Once your app runs, click the REGISTER button and your Registration Id should render in the TextView. In a production app, you’d want to store this registration Id/token on your database with some association of who the user is, what platform the device is and any other information you might need. To keep this example simple and more of a proof of concept we are going to switch over to POSTMAN to make our HTTP POST to the GCM service to get our push notifications. If you don’t have PostMan, you can use other tools that allow testing of HTTP requests.

The GCM docs are very thorough and provide a ton of information but what we need is available here at https://developers.google.com/cloud-messaging/downstream.

Open up POSTMAN and lets get some notifications.

Set the POST url to:

https://gcm-http.googleapis.com/gcm/send

Open the ‘Headers’ tab in POSTMAN and set the required headers: ‘Authorization’ and ‘Content-Type’.
The value for the ‘Authorization’ header is going to be your API KEY from your Google project. The value will look like the following:
key=ALxkakd12i39ksdlcjd…. For the ‘Content-Type’ header I’m using application/json but you could use Plain Text if you wanted, according to the GCM docs.

Final Steps

Open the ‘Body’ tab in POSTMAN, click the ‘raw’ radio button and create your message to send to the GCM service.

{
    "to": "fQFG5jd3sc1WrM:APckd25bFn3mgva.....",
             
    "notification" : {
        "title" : "NativeScript",
        "body" : "GCM Push Baby!!!",
        "icon" : "icon",
        "color" : "#FF4081"
    }
     
}

The important part to our JSON data is the to property, the value of this is our Registration Id from our app when we tapped the button. Once you finish adding your device’s registration Id as the “to” property’s value, click SEND and you should receive your notification!!! If you do not, GCM has some good documentation on the various errors you might be receiving.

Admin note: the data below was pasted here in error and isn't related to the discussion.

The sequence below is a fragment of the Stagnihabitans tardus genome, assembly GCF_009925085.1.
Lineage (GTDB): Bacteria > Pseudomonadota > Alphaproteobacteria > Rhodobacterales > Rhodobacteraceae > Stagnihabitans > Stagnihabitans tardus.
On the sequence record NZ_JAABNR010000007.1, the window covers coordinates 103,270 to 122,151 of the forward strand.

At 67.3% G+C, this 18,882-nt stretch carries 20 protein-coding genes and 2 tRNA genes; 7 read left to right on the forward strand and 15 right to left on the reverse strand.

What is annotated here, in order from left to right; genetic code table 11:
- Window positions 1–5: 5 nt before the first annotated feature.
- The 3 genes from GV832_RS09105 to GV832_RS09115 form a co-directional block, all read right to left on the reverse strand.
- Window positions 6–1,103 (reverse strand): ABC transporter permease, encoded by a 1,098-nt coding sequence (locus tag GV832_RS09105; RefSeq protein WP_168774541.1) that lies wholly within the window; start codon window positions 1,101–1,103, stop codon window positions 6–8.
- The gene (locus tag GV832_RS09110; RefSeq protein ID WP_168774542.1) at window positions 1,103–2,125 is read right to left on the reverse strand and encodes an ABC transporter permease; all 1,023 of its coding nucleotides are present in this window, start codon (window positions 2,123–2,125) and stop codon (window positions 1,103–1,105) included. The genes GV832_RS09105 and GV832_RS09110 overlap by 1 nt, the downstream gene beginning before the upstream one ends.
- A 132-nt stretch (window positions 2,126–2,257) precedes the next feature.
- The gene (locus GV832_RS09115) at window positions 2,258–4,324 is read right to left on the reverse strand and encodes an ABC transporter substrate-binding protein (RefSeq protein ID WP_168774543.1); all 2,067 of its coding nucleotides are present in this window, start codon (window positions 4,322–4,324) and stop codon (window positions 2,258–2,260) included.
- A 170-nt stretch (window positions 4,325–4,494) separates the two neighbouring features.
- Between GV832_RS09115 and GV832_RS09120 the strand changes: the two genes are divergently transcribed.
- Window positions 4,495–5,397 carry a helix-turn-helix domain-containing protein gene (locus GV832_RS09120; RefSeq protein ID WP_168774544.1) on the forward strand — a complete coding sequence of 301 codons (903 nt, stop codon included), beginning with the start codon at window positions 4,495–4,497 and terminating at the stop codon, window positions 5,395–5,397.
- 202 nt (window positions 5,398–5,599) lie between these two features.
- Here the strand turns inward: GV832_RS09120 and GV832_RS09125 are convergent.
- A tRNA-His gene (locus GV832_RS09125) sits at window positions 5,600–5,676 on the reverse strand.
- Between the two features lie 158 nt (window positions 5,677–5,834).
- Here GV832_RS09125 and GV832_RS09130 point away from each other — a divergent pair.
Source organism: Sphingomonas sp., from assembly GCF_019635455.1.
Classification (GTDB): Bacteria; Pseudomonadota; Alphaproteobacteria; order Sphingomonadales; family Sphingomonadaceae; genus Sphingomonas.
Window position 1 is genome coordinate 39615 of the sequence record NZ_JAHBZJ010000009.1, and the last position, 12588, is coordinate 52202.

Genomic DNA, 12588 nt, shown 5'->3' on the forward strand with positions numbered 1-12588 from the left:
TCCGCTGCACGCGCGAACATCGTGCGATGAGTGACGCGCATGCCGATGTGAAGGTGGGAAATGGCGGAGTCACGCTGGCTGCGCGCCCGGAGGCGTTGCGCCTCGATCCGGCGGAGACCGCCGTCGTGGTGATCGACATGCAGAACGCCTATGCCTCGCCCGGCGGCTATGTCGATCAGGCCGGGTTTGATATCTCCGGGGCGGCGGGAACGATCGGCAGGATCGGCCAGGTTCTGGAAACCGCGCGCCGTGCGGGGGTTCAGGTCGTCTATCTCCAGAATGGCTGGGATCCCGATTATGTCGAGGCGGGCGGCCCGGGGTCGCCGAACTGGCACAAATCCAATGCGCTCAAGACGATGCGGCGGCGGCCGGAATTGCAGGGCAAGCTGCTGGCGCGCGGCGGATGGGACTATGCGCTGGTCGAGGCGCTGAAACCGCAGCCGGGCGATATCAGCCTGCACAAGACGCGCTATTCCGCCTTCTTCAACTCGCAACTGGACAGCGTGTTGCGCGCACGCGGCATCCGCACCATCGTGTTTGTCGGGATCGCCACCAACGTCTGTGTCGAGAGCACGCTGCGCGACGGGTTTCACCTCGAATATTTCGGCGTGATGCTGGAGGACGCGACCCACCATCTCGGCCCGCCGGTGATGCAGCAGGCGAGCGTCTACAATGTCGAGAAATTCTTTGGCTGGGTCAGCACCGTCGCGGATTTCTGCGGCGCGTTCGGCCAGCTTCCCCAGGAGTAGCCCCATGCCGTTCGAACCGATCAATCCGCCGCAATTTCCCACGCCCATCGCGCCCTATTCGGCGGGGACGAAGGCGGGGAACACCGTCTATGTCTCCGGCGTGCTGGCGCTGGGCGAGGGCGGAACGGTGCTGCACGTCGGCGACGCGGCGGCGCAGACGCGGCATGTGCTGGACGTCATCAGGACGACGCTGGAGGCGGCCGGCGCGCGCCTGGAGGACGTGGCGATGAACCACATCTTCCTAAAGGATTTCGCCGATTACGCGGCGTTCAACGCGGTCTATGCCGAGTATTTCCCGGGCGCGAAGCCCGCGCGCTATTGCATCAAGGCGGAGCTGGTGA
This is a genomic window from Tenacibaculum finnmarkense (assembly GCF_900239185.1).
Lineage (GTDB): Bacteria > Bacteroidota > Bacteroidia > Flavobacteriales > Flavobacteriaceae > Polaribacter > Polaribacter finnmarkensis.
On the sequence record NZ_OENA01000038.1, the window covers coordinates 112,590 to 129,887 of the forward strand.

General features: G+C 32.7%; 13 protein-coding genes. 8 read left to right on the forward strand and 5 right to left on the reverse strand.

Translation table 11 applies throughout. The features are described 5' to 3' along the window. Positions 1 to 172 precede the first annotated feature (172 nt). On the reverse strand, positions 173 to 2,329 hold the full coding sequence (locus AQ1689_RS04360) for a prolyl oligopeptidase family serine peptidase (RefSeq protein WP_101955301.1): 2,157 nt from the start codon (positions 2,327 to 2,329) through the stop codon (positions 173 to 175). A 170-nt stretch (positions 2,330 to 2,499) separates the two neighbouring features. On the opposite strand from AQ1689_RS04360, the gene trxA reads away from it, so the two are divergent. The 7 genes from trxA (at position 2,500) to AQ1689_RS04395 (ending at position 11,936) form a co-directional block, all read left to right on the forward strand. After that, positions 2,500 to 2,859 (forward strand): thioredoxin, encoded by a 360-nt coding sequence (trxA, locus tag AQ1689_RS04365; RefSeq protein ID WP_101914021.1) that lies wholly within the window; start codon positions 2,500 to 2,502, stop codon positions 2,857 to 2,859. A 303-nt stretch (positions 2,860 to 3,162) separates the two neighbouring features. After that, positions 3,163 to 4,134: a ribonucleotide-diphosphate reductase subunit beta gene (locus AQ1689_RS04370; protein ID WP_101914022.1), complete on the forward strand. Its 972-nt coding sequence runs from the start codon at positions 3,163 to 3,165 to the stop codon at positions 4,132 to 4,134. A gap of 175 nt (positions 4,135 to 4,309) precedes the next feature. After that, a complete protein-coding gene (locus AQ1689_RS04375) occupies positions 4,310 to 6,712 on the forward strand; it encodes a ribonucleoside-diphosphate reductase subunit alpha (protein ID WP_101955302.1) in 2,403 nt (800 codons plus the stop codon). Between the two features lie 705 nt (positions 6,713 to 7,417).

YOU ARE DONE!

I know that seemed kind of lengthy but this is as simple as it gets in testing push notifications. There are several other options available from GCM and you can implement them if you want but this guides purpose was to keep things simple. If you have any questions or comments I’d love to hear them. Thanks!

24 thoughts on “Use Google Cloud Messaging for Push Notifications with NativeScript

  1. How to make app always running on background? For now I cannot receive push notification when app is exist. So I have to open app then I can receive push notification.

    Like

    1. That shouldn’t be the case Frank. When I tested this it worked when the app was not open. If you have any issues with the plugin, file an issue on the NativeScript push plugin repo. Maybe some things have changed since I wrote this. Thanks for reading 🙂

      Like

  2. Push notification will not received after few mins via postman. But it is worked at the first few mins after tns run android. Have tou met same issus?

    Like

  3. If “onMessageReceived” function is there notification is not coming in notification bar.If I remove this then only notification is showing in notification bar.Is it weird or expected behaviour?

    Like

    1. @Karteek – join the NativeScript slack channel. I’d be glad to chat about the issues you have there, it’s easier than blog comments 🙂 there are numerous NativeScript experts on the slack community who can help, some much more knowledgeable than I am. As for this behavior I’m not sure I understand the entire context of your question. Possibly a language gap but I’ll try to help you if I can. Thanks for reading.

      Like

  4. Hi Bradmartin,

    When i send data from POSTman. It always return NULL. Im not sure which part i had done wrong

    {
    “to”:”ebI5MjiKWOY:APA91bFS3BQ9gyz3mI3uQPVDZ3IGkKk2Pe_cxXpCBmeSgHZT6TJg1QuASvFNtm3yqY3mK6EZBEhqGfhWmgK_y3VMjv1k5B_5H1cvePNIaHos4lHuUlFzxEjdgnB54FuI5cHj_KMK0wc4″,
    “notification” : {
    “title” : “NativeScript 2”,
    “body” : “GCM Push Baby!!!”,
    “icon” : “icon”,
    “color” : “#FF4081”
    },
    “data”: {
    “msg”: “5×1”
    }
    }

    Like

    1. Hi Robert, it is similar I believe. It might even be easier with the firebase plugin for NativeScript. Eddy Verbruggen has done awesome work with it and last I checked the FCM stuff was there. Also if you have any questions the NativeScript slack community is top notch and full of great devs. You can also ping me in there 🙂 the slack link is on the homepage of NativeScript.org site if you do join say hi so I know you made it.

      Like

  5. Hello, I’ve tried everything in order to get working the “onMessageReceived” callback, but nobody on the nativescript-push-plugin repo can suggest how to do… I don’t think that this plugin is able to working as expected, too issues, but I’ve no alternatives for my project. I don’t know really what to do.

    The others callbacks works like a charm, but it isn’t possible to receive notifications from that callback.

    Like